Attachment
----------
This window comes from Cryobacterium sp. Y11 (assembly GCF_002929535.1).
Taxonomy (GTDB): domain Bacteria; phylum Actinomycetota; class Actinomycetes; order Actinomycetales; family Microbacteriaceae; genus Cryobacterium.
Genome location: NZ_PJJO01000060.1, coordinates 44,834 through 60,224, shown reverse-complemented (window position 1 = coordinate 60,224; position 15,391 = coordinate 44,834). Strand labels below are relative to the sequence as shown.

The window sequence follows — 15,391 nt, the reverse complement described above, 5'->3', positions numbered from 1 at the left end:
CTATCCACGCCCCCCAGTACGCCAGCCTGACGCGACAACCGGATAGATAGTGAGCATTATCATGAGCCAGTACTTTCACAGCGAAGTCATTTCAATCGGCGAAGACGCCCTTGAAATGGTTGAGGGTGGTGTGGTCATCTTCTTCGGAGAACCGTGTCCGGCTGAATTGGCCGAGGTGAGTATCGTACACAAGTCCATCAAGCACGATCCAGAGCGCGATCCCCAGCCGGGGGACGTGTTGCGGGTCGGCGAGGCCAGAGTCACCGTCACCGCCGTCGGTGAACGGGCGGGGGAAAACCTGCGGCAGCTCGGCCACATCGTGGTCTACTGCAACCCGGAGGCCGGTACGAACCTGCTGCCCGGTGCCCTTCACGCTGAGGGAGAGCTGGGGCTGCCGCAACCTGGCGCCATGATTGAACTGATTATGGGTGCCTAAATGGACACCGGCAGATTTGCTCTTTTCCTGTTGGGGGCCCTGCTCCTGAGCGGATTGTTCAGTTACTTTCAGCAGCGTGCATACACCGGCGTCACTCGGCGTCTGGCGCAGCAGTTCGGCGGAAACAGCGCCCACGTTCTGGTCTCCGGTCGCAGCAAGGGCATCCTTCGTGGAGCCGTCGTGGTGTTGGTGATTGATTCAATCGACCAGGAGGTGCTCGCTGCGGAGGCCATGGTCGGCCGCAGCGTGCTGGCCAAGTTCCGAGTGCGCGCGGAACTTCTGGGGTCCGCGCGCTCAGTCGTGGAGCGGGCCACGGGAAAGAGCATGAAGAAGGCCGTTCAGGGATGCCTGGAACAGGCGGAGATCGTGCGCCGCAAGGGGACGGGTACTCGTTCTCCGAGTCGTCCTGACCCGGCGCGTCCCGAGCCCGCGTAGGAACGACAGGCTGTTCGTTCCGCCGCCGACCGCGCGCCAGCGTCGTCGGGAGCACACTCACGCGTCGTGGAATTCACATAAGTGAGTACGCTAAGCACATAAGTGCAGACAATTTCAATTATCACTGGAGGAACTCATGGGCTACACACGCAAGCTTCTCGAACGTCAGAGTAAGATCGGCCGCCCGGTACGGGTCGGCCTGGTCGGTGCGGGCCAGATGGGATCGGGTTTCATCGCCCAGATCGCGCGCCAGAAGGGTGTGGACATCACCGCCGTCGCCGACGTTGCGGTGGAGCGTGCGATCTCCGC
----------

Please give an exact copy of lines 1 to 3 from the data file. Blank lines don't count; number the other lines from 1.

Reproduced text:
This window comes from Cryobacterium sp. Y11 (assembly GCF_002929535.1).
Taxonomy (GTDB): domain Bacteria; phylum Actinomycetota; class Actinomycetes; order Actinomycetales; family Microbacteriaceae; genus Cryobacterium.
Genome location: NZ_PJJO01000060.1, coordinates 44,834 through 60,224, shown reverse-complemented (window position 1 = coordinate 60,224; position 15,391 = coordinate 44,834). Strand labels below are relative to the sequence as shown.